It's not even so much that the San Antonio Spurs will win, but the Miami Heat will lose - they will hand the NBA Championship over to their opponent and will come up possibly 1 game short of winning it all - IF...Lebron James does not step up, set the pace, and lead the way.
A great percentage of the time that the Miami Heat lose it's not because Lebron doesn't attempt to get his teammates involved. It's not because he's a ball hog or a prima donna. It's because - before deliberately working to get his teammates engaged in the game - he doesn't set the pace himself.
Lebron is not just a leader. He's THE leader. And when he steps onto the floor from the tipoff and plays to the height of his ability, will, and determination, everyone else follows him and strives to reach that level as well. When he leads the way, everyone else follows. This is what set Michael Jordan apart (and always will). He never tried to push his teammates past where their abilities had taken them before until he first pushed through those limits himself. He said - without ever saying a word - "Go this hard! Push this far! Leave it all on the floor!" Lebron James can be this leader. The question is, "Will he?"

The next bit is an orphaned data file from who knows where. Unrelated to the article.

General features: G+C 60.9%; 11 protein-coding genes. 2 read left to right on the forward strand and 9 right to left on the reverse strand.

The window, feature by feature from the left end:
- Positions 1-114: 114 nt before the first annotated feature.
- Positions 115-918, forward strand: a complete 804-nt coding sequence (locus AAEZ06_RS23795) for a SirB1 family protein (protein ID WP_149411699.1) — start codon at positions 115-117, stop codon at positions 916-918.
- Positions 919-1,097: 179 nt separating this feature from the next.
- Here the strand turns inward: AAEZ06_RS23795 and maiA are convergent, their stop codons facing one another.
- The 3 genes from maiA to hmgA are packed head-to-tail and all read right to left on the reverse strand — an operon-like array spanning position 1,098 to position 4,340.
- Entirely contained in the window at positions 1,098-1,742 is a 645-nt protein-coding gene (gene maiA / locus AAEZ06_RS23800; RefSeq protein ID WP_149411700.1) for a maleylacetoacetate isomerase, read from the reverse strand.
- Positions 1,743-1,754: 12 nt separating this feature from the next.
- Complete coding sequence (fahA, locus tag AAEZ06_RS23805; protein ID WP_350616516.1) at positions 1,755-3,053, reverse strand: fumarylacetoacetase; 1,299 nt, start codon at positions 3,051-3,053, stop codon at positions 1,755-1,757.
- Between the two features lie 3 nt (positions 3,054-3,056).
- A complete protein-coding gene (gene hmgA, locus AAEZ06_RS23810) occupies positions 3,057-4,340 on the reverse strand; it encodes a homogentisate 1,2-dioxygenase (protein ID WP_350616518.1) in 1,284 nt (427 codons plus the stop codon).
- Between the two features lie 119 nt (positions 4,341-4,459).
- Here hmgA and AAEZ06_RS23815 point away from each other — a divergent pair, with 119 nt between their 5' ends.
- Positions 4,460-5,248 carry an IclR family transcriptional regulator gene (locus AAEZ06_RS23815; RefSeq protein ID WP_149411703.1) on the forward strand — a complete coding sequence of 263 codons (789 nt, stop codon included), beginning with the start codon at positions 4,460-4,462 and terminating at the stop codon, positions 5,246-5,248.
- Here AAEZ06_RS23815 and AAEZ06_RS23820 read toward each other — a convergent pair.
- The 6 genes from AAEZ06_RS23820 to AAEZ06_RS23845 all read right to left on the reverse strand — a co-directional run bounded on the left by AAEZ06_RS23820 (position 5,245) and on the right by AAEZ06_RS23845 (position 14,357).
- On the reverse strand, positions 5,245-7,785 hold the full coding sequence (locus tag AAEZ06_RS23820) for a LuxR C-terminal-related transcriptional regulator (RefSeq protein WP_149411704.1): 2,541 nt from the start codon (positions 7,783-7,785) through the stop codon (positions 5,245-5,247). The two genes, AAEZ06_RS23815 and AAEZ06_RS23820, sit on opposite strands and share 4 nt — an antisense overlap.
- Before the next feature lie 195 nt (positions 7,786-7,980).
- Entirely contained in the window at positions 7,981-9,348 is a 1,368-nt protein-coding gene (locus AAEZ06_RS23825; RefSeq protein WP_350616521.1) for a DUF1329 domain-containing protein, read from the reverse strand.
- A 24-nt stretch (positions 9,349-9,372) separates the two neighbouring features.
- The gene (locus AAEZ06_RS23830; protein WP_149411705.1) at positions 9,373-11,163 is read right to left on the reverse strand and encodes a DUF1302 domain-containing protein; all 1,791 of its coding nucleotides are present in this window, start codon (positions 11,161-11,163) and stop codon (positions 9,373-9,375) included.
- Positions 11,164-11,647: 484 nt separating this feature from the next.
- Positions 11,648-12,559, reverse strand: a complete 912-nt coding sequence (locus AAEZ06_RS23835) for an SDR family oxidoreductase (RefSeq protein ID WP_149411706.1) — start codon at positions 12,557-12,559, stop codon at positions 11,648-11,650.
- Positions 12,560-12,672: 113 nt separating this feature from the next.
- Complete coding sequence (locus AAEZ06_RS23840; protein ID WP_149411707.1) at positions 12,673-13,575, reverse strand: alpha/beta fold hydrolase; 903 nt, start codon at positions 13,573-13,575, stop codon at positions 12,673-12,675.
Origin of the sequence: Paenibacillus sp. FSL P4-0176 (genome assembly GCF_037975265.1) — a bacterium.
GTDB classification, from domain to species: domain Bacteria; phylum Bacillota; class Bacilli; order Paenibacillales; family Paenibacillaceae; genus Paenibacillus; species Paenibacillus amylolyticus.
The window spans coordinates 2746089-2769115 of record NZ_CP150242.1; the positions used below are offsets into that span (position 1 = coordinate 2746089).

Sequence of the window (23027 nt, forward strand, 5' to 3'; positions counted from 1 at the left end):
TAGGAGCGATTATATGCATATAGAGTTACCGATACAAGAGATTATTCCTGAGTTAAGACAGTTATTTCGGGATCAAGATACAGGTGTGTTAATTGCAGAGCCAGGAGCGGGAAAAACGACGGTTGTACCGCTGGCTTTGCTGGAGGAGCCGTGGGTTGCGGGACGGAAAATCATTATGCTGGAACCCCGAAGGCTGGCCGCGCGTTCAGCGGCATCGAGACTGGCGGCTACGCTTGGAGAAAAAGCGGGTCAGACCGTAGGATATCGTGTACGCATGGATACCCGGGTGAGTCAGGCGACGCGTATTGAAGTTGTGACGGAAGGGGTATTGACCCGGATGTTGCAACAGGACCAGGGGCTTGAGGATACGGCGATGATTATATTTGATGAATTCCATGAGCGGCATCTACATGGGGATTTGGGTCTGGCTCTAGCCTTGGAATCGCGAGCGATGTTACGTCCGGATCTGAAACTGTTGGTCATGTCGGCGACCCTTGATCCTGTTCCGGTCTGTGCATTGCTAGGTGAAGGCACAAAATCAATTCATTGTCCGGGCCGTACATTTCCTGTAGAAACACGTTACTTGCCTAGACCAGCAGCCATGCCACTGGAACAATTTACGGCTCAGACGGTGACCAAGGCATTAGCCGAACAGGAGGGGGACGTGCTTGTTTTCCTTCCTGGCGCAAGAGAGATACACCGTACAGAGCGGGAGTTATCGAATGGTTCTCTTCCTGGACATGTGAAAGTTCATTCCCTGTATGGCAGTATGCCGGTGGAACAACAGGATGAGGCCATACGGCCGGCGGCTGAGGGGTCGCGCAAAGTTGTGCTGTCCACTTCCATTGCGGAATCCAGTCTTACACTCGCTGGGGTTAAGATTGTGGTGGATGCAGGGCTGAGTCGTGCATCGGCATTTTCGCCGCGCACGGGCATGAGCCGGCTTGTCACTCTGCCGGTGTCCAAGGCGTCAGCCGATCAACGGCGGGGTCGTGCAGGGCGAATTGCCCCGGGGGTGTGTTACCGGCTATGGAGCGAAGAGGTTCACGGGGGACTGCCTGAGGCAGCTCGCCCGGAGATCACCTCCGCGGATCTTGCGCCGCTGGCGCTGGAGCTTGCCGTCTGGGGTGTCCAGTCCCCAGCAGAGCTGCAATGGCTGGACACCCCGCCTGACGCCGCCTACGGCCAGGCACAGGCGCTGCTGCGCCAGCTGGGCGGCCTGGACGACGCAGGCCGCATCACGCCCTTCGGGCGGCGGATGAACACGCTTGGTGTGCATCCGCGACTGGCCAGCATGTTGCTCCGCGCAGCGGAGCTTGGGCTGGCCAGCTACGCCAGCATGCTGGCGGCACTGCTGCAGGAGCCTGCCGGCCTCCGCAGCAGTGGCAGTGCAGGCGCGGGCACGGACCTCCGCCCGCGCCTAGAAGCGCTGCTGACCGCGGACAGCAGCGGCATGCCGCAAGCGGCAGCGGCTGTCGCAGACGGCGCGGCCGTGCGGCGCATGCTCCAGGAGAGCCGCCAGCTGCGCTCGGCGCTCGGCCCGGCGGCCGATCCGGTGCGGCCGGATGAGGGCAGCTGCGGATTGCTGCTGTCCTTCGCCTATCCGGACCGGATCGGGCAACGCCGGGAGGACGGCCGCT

Leaders must first set the pace and lead the way.
You can think and say all day long, "Do what I SAY, not what I DO." But that doesn't hold water in leadership. No matter what role of leadership you're in, there are moments when you have to sweat it out, clean the floor, edit the video, pick up the chairs, push through the tension, and say by your actions, "This is how we're going to do it!" Lead the way! Show people WHAT, HOW, and WHY it is that you're going to walk that road, take that path, and push to new heights. Step up, set the pace, and lead the way.
Jesus said, "Follow me." He first showed them the way. Then pointed them toward it.
How can you tangibly and courageously lead the way today?